Another in a series of my reviews that appeared in the online version of African Americans On Wheels, a now defunct automotive magazine that was included as an insert in the Sunday newspapers of major cities.
Volvos don’t usually leave much of an impression on me (Sorry, Connor), but the thing I remember most about the S80 is the excellent stereo. I mention below that Volvo replaced most of the typical buttons with knobs. To get a feel for it I must have listened to several local stations that I usually spurned, like the local Top 40 station. Though a child of the ’70s and ’80s with little interest in ’90s music, I found that there were several songs I really liked. “Smooth” by Santana featuring Rob Thomas and Ricky Martin’s “Livin’ La Vida Loca” are two that I remember hearing in the S80 for the first time.
Several years later, my wife and I were watching an episode of The Gilmore Girls (her favorite show), and motorcycle-riding rebel Christopher, Rory’s father, was showing Lorelei his new Volvo S80. She was shocked that he bought a Volvo, and he responded with something along the lines of, “But you’ve got to hear the stereo!” He then cranked it up about as loud as it could go. I got a silent chuckle out of that.
Beyond the stereo, I thought it was a very nice car for someone that wasn’t me.
The following review was written on June 13, 1999.
Volvos weren’t always boxy, you know. So anyone who whines that Volvo is abandoning its roots with the new S80 can just stop right now. Volvo isn’t abandoning its roots, it’s doing what any smart company would do when it’s taken a theme as far as it can go: moving on.
The front-wheel drive S80 displaces the discontinued rear-drive S90 at the top of Volvo’s model range. Its targets are no secret: Cadillac, BMW, Lexus and Mercedes. Boxy isn’t going to cut it with this crowd, and the S80 has a sleek shape highlighted by a steeply curved rear window and a beltline that stretches from the top of the small-but-familiar Volvo grill to the top of the tail lamps.
Of course, Volvo built its reputation on safety and it isn’t about to abandon it for a pretty face. To start, the passenger compartment is surrounded by a strong safety cage. Front and side airbags are supplemented by Volvo’s unique Inflatable Curtain, which provides increased head protection for ALL outboard passengers in a side collision. There’s also a Whiplash Protection System, as well as a stability and traction control system to help avoid a collision in the first place.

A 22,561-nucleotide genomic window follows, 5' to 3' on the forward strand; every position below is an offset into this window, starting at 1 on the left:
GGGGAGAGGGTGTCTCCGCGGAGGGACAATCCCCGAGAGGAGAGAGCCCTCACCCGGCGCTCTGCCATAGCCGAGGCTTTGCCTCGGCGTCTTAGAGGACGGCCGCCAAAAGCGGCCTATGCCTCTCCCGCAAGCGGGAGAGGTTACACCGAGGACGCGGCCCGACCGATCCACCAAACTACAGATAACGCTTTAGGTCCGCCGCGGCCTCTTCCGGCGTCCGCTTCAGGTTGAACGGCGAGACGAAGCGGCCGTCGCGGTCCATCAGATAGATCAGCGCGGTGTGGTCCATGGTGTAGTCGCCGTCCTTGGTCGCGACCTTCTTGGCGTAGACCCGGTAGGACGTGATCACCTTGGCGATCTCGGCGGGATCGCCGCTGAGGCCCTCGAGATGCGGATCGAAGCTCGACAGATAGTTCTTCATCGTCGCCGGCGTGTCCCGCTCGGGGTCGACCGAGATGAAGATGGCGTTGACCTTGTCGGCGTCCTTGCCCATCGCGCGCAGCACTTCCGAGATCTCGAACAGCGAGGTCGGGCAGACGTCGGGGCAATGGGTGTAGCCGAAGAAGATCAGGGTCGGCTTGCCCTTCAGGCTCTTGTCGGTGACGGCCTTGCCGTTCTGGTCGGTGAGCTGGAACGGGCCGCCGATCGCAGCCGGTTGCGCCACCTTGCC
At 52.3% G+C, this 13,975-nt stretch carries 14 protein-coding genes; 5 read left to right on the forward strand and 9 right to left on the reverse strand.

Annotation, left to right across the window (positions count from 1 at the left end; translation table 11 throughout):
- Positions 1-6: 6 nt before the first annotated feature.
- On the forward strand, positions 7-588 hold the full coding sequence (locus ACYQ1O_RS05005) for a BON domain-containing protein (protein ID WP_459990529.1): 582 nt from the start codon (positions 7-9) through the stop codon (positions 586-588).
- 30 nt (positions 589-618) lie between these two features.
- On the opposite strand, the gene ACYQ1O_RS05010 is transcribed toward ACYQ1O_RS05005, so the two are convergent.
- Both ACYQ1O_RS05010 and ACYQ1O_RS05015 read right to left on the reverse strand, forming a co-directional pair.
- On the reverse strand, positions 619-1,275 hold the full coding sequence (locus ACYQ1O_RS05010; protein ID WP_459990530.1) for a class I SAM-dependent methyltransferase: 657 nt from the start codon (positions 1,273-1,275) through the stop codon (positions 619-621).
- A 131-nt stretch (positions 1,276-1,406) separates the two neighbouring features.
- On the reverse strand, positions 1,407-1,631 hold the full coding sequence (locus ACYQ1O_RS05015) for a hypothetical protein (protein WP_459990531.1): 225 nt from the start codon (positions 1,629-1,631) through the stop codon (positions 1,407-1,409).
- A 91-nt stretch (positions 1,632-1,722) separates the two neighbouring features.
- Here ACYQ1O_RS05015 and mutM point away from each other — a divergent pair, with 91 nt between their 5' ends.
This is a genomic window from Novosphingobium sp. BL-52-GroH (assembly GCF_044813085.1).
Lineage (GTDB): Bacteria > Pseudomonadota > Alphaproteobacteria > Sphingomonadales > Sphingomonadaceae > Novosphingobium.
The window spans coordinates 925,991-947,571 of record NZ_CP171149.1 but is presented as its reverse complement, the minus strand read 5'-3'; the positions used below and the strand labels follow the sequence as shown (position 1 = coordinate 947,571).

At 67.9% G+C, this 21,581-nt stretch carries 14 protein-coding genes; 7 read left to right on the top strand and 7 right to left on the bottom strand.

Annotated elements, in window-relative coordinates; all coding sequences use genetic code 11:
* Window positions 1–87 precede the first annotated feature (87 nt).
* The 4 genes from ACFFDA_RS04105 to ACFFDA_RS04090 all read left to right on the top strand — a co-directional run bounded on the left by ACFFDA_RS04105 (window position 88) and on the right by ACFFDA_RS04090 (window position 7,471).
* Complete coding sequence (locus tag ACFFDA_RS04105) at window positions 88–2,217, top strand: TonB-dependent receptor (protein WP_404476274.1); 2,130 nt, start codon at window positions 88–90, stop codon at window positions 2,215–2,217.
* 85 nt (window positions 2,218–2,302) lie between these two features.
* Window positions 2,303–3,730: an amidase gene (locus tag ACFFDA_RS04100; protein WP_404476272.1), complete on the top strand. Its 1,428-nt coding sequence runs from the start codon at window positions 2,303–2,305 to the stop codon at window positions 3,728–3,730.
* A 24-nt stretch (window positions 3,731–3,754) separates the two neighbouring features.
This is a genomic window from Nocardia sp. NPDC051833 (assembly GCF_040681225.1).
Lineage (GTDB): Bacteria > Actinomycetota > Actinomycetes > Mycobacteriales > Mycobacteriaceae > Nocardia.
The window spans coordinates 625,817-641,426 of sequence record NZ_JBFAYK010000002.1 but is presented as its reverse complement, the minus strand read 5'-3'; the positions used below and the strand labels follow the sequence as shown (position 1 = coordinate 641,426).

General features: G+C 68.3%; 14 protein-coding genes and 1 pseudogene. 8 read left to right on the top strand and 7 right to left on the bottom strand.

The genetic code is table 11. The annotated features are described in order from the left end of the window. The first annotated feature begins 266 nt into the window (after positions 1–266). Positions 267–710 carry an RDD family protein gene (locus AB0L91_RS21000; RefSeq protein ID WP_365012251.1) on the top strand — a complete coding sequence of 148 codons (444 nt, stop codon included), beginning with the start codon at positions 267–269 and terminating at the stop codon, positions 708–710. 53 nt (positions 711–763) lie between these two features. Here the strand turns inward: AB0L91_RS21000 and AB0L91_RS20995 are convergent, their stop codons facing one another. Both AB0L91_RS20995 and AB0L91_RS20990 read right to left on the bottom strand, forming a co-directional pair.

While the base model has the S90’s 201-horsepower, 2.9-liter inline six, the T-6 model gets a powerful twin-turbocharged 268-horsepower, 2.8-liter six. While that’s a lot of power to put to the front wheels, traction control keeps you going straight and torque steer is nearly nonexistent. To make the most of the driving experience, Volvo has introduced Geartronic, its version of the newly popular “manumatic” transmission.
The dash follows the exterior’s theme, with just a few creases to keep former Volvo owners comfortable. The only unusual feature is the radio, which replaces most of the expected buttons, such as for the pre-sets, with knobs. It takes a little getting used to, but tuning and volume buttons on the steering wheel help. Rear seat room and cargo volume are top notch.
Spy photos of the new 70 Series show a car that looks very much like the S80. This is the new Volvo. Get used to it.
For more information contact 1-800-458-1552
Type: Four-Door Sedan
Engine: Twin Turbocharged 268-horsepower, 2.8-liter inline six
Transmission: Four-speed automatic with Geartronic
EPA Mileage: 18 city/27 highway
Tested Price: $44,715